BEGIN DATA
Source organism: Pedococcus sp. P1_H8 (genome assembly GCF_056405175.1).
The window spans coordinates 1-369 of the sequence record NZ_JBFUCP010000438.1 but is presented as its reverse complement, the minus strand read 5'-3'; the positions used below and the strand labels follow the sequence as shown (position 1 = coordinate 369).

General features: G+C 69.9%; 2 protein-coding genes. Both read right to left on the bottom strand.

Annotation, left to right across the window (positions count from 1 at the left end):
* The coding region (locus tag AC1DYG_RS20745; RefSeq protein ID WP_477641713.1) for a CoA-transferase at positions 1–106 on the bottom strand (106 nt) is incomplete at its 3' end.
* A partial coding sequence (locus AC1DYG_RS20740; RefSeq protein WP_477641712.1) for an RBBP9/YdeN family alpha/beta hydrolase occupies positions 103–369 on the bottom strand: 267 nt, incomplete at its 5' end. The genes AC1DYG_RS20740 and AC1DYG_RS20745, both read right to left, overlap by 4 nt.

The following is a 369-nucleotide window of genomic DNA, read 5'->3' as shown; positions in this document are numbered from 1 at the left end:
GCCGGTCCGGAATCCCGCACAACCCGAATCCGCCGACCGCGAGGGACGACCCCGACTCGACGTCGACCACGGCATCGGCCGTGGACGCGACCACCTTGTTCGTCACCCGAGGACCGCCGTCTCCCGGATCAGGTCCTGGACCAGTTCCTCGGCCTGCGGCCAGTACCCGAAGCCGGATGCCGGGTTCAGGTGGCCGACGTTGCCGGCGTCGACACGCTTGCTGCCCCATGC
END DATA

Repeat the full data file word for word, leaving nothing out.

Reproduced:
Source organism: Pedococcus sp. P1_H8 (genome assembly GCF_056405175.1).
The window spans coordinates 1-369 of the sequence record NZ_JBFUCP010000438.1 but is presented as its reverse complement, the minus strand read 5'-3'; the positions used below and the strand labels follow the sequence as shown (position 1 = coordinate 369).

General features: G+C 69.9%; 2 protein-coding genes. Both read right to left on the bottom strand.

Annotation, left to right across the window (positions count from 1 at the left end):
* The coding region (locus tag AC1DYG_RS20745; RefSeq protein ID WP_477641713.1) for a CoA-transferase at positions 1–106 on the bottom strand (106 nt) is incomplete at its 3' end.
* A partial coding sequence (locus AC1DYG_RS20740; RefSeq protein WP_477641712.1) for an RBBP9/YdeN family alpha/beta hydrolase occupies positions 103–369 on the bottom strand: 267 nt, incomplete at its 5' end. The genes AC1DYG_RS20740 and AC1DYG_RS20745, both read right to left, overlap by 4 nt.

The following is a 369-nucleotide window of genomic DNA, read 5'->3' as shown; positions in this document are numbered from 1 at the left end:
GCCGGTCCGGAATCCCGCACAACCCGAATCCGCCGACCGCGAGGGACGACCCCGACTCGACGTCGACCACGGCATCGGCCGTGGACGCGACCACCTTGTTCGTCACCCGAGGACCGCCGTCTCCCGGATCAGGTCCTGGACCAGTTCCTCGGCCTGCGGCCAGTACCCGAAGCCGGATGCCGGGTTCAGGTGGCCGACGTTGCCGGCGTCGACACGCTTGCTGCCCCATGC